NEW YORK (Reuters Health) – Children with mild to moderate asthma have better pulmonary function and require less rescue medication if they take budesonide/formoterol (BUD/FM; Symbicort) twice a day instead of once a day, a large U.S. trial has shown.
The 95-center trial involved 521 children, ages 6 to 15. All of the children had first been stabilized during a 4- to 5-week run-in period. In that phase, each child took two inhalations of BUD/FM, 40/4.5 mcg, via pressurized metered-dose inhaler (for a total of 160/18mcg daily).
For the next phase, the authors randomized the children to three regimens: -Twice daily BUD/FM, 40/4.5 mcg x 2 inhalations (160/18 mcg/day)-Once daily BUD/FM, 80/4.5 mcg x 2 inhalations (160/9 mcg/day in the evening) -Once-daily BUD only, 80 mcg x 2 inhalations (160 mcg/day in the evening).
Twice-daily budesonide/formoterol produced significantly better results for all pulmonary-function variables, lead author Dr. Nemr S. Eid from the University of Louisville, Kentucky, and colleagues report in the August 16th online issue of Pediatrics.
Both regimens that used budesonide in combination with the long-acting beta2-adrenergic agonist (LABA) formoterol were more effective than budesonide alone for evening peak expiratory flow (trough levels, p = 0.027 for both).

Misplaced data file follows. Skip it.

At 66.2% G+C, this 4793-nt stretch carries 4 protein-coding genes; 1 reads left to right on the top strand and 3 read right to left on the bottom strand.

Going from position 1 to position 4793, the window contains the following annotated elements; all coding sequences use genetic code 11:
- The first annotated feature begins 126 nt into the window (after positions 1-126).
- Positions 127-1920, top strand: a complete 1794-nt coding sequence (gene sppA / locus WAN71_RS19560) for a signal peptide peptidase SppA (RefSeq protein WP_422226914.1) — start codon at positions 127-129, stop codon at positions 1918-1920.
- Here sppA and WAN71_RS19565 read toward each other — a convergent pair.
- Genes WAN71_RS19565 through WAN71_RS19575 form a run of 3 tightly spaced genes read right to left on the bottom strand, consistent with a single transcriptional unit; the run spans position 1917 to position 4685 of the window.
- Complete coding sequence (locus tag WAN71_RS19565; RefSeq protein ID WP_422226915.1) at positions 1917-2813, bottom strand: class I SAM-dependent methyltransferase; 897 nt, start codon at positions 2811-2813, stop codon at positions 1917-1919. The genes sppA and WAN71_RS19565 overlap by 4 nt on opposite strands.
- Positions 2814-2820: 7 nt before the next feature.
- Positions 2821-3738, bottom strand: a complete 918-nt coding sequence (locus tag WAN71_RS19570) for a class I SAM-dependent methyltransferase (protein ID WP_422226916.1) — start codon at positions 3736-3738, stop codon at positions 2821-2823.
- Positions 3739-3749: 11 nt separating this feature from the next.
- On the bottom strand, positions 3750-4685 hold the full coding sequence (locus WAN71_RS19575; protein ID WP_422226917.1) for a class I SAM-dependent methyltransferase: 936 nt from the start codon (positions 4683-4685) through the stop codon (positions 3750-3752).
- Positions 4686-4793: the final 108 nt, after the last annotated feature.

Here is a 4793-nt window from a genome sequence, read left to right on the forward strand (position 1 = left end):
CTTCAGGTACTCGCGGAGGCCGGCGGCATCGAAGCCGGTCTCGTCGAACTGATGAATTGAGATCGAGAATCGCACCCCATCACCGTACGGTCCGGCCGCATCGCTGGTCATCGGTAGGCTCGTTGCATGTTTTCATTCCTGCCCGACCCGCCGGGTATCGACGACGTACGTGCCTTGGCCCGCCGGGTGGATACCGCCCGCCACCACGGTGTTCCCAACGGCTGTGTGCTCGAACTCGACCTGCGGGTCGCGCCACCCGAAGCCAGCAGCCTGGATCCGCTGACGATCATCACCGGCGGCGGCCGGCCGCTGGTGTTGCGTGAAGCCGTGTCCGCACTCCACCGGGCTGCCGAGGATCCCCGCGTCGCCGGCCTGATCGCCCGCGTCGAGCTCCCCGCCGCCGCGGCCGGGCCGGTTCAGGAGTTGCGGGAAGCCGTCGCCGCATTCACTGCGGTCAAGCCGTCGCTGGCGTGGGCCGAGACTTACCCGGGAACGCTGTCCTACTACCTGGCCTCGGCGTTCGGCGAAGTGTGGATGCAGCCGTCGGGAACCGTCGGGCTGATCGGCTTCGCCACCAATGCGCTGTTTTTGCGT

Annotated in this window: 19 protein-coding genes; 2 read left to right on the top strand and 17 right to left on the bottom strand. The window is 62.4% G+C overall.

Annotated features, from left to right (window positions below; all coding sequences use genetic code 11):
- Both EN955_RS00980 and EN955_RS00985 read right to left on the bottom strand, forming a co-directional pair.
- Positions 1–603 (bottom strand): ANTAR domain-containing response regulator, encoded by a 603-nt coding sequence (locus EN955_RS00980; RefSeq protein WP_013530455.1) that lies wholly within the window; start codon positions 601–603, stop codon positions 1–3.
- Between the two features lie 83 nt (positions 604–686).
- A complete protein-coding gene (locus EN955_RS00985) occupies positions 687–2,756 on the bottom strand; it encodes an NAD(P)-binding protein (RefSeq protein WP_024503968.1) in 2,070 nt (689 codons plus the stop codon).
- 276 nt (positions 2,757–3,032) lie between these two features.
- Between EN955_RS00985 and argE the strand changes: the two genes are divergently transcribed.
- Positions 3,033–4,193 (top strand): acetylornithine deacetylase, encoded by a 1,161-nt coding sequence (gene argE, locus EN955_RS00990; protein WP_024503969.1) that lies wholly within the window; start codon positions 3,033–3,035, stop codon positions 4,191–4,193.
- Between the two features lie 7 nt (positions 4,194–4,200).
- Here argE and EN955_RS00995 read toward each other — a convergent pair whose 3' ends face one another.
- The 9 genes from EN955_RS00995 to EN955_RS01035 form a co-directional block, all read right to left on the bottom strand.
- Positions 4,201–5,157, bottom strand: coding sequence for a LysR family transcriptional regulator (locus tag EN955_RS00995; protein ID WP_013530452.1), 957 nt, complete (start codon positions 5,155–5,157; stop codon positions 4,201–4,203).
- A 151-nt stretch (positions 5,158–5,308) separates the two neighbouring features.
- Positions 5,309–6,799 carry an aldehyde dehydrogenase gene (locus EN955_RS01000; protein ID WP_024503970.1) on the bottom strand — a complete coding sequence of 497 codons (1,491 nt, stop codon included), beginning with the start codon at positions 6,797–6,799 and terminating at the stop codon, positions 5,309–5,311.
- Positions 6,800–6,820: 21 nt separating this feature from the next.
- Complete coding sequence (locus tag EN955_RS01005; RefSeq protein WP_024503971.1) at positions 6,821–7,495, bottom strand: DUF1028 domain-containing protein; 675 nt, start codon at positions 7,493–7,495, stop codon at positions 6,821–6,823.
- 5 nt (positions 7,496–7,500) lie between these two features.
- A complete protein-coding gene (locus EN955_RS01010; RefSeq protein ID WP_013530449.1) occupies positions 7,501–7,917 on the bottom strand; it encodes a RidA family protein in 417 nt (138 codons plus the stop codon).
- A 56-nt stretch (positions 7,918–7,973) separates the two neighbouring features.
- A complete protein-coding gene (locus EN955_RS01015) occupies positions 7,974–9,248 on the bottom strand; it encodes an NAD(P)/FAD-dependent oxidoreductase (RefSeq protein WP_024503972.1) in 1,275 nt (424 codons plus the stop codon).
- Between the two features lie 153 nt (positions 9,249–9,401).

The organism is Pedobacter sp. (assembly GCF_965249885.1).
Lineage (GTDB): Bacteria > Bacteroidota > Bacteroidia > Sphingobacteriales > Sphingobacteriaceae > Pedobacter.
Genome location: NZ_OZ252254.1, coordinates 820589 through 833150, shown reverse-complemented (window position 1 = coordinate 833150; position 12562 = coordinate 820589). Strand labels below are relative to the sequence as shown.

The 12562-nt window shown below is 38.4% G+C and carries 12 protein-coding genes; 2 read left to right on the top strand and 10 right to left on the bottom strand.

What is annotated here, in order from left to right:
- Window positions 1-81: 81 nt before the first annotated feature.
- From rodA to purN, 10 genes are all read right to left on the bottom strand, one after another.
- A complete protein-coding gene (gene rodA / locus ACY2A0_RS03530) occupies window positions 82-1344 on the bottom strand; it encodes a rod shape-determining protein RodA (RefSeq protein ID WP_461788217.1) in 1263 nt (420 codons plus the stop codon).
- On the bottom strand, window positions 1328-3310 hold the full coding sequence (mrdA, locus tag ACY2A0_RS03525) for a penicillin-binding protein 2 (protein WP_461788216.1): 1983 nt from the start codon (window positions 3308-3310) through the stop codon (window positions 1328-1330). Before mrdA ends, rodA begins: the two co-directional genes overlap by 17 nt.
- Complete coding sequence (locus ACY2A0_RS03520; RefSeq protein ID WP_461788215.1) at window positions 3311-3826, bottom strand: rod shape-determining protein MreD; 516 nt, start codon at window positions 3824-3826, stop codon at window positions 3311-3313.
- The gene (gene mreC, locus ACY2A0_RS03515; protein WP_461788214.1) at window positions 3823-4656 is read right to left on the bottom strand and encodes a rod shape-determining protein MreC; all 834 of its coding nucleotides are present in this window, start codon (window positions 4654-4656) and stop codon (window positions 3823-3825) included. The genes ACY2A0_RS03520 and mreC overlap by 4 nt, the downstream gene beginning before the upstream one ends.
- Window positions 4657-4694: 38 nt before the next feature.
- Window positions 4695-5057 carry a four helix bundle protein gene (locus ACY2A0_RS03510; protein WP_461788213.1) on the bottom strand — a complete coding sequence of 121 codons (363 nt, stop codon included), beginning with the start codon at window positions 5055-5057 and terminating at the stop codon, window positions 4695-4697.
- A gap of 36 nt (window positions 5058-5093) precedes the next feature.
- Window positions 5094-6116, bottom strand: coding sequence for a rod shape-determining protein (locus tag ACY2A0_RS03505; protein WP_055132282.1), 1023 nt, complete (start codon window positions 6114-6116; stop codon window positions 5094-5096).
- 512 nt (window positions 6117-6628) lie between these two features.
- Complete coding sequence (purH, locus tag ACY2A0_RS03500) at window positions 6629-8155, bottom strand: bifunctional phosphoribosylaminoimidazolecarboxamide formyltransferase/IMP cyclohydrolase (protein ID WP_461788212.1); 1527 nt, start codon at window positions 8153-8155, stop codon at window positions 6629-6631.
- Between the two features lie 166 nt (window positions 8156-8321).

Evening predose forced expiratory volume in 1 second (FEV1) improved from baseline with twice-daily BUD/FM (+ 0.02 L) and decreased with the two once-daily strategies(-0.04 L with BUD/FM and -0.07 L with BUD only; p= 0.011 for both).
Children in each group could use albuterol for rescue. The twice-daily group needed significantly less albuterol and had more rescue-medication-free days compared to the other groups.
Significantly fewer patients withdrew because of worsening asthma (on the basis of predefined criteria) in the twice daily group compared to the other two (p = 0.036).
The BUD/FM twice-daily group also had the lowest rate of patients developing at least one worsening asthma event, but the difference was only significant for children ages 6 to 11.
Once daily treatment was no safer than the twice-daily strategy, the authors said.
LABAs such as salmeterol and formoterol are controversial, particularly in children. Studies indicate that LABA monotherapy increases mortality, though the risk is lower when LABAs are combined with inhaled corticosteroids. The U.S. Food and Drug Administration advises that LABAs not be used alone in children. (See Reuters Health reports of Jan 6 and Jun 2, 2010.)
The FDA also advises that once asthma control is achieved and maintained, step down therapy to wean patients from the LABA should begin if possible.
This trial was supported by Astra-Zeneca LP, Wilmington, Delaware, which markets the BUD/FM pressurized metered-dose inhaler as Symbicort. Astra-Zeneca also employs three of the paper’s seven authors and has financial arrangements with the other four.
Once- vs Twice-Daily Budesonide/Formoterol in 6- to 15-Year-Old Patients With Stable Asthma